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Italian photographers showcase ‘top model’ chickens in new coffee table book

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Breathtaking landscapes. Timeless art masterpieces. Big shiny photographs of big shiny humans.

You put coffee table books featuring any of the above in your living room and they say: “These giant books I never open reflect my taste.” But do they also say say something else? Do they, perhaps say, “I’m boring”?

A new coffee table book by two Italian photographers will definitely not say that. It’s designed solely to showcase the beauty of chickens.

Matteo Tranchellini and Moreno Monti demonstrate how to speak chicken to As It Happens host Carol Off. 0:30

As It Happens host Carol Off spoke with Matteo Tranchellini, and his work partner, Moreno Monti, about their unusual book called CHICken, which they funded through a Kickstarter campaign. 

Here is part of their conversation.

Matteo, why did you decide to photograph these beautiful chickens?

This is our passion because we have a studio in Milano with a little garden. We want to have some pets. We decide to buy some chicken, some little chicken, beautiful chicken — a cocincina —​ not a popular chicken.

When we buy the chicken, we contact the farmer and the farmer invite us to photograph some chicken in an exhibition.

The work start in the exhibition because we start to photograph some chicken and we understand this animal is incredible —​ like model. 

(Moreno Monti and Matteo Tranchellini)

But these are like vogue fashion art pictures of these chickens. These are exquisite.

Yeah, because when the farmer asked us to photograph the chicken we realized that chickens are like model — top models. In this moment, we understand that the shooting is very different from the start of the work.

We are interested in the beauty of this animal. In this exhibition, there was many, many chickens. We choose some chickens.

When we start with one exhibition we wanted to go to another one and another one, more. When we had 300 photographs of many, many chickens, we realized we had many material to make … we don’t know what. 

A book —​ finally, yes. You have just the most amazing chickens. Did you know there were so many different kinds?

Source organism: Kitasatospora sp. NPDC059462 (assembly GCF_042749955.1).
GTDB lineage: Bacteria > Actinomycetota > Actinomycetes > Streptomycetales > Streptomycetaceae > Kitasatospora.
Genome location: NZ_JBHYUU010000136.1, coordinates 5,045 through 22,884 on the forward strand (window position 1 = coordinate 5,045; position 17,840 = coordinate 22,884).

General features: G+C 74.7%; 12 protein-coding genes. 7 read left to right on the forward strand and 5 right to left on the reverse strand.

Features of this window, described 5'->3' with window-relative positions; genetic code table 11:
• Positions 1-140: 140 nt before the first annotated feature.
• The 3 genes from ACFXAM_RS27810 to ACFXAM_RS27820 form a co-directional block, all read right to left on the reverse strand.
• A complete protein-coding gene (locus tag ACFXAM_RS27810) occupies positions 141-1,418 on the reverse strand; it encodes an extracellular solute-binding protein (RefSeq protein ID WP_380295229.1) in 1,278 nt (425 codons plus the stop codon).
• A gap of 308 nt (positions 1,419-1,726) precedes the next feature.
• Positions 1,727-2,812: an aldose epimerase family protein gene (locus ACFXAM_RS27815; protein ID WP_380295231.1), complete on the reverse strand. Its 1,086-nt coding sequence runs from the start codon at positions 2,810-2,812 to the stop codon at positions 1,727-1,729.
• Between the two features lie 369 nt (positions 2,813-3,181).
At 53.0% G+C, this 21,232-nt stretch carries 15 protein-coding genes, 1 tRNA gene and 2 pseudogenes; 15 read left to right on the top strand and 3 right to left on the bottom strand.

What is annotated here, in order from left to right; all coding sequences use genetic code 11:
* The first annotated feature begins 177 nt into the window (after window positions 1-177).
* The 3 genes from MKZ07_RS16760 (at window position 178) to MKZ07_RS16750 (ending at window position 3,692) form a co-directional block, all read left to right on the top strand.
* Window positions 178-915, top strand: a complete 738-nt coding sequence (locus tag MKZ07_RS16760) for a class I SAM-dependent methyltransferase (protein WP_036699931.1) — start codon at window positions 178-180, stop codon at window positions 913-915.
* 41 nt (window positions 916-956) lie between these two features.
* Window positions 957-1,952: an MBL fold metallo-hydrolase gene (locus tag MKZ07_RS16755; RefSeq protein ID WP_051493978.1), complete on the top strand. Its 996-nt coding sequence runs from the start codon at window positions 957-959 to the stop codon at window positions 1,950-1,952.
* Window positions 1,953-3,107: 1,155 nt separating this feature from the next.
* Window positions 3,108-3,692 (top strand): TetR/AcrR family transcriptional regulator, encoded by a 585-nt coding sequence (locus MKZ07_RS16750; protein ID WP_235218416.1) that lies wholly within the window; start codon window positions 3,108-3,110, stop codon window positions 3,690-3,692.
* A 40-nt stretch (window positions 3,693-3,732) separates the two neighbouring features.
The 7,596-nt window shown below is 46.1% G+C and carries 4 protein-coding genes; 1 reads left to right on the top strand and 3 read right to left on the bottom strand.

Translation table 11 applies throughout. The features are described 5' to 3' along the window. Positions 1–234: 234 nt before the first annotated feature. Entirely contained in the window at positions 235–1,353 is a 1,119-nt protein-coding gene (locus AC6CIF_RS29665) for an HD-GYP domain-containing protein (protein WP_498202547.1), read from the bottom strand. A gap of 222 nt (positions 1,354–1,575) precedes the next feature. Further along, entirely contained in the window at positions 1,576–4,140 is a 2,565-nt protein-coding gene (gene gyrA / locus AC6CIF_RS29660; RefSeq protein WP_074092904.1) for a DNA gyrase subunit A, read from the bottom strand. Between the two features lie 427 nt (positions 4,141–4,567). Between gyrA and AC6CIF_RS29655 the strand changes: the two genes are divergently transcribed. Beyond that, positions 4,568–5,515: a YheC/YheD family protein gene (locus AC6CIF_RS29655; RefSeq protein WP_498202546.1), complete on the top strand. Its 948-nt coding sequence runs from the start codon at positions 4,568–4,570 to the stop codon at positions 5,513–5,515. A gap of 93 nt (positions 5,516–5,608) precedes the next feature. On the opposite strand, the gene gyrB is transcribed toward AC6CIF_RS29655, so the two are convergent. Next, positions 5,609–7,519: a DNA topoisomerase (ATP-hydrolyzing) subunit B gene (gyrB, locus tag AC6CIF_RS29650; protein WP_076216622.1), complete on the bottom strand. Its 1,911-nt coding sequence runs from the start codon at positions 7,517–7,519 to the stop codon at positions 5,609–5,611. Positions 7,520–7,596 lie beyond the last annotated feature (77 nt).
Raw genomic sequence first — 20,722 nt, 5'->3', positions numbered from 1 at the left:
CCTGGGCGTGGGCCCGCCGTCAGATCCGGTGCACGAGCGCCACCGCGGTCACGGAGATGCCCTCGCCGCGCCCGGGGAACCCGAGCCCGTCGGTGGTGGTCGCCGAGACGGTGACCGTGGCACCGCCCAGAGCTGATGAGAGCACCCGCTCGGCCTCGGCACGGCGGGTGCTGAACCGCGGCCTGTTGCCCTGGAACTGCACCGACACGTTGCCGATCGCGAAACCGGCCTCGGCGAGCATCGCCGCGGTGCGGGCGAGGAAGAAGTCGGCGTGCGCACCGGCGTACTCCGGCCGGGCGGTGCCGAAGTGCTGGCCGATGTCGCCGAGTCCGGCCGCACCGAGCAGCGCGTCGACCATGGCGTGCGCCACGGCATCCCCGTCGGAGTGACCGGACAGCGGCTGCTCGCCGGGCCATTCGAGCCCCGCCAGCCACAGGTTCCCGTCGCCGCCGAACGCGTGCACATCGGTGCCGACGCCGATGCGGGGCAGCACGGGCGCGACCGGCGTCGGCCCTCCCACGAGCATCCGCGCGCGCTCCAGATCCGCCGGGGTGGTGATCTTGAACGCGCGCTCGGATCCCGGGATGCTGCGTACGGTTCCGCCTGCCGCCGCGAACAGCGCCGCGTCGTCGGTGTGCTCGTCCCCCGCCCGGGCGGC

No. We discovered at the exhibition. We don’t know so much about chicken, rooster and everything. We discovered many, many people are passionate about this animal. We were in front of the top models. 

(Moreno Monti and Matteo Tranchellini)

How much co-operation did you get from these chickens?

When the chicken was on the stage they stay five, 10 minutes maximum, because there was the flash, the camera, people around. The chicken make what they want. After 10 minutes, it’s impossible to shoot them.

Do you think they liked having all this attention?

I think yes, because you can see on the picture. They are like a star, an actress, a model. You can see in every animal the character of the animal. 

(Moreno Monti and Matteo Tranchellini)

They strut quite a bit. Did you get roosters or just chickens?

Many rooster and many chicken. Half and half, I think.

Did any of your models become dinner?

No, no, no. Absolutely no. This kind of chicken are only for beauty.

Did you harvest their eggs?

Yes, yes. Not too much because the selection is only for the beauty. 

(Moreno Monti and Matteo Tranchellini)

Now, I saw a video of you and your partner, of you and Moreno, and you were speaking chicken to one another. You talk chicken?

Absolutely.

Alright, can you speak chicken for us?

Yes.

(Moreno Monti joins conversation: Moooh-bah-bow-bow-bah-bah-bah-bah-bah-bow-moh-moh-bah-bah-bow-bow.”)

That’s wonderful! They have taught you many, many words these chickens.

You understand?

Completely.

Written by John McGill. Interview produced by Anna Cianni. This interview has been edited for length and clarity. For more on this story, listen to our full interview with Matteo Tranchellini — and his chicken-talking work partner, Moreno Monti.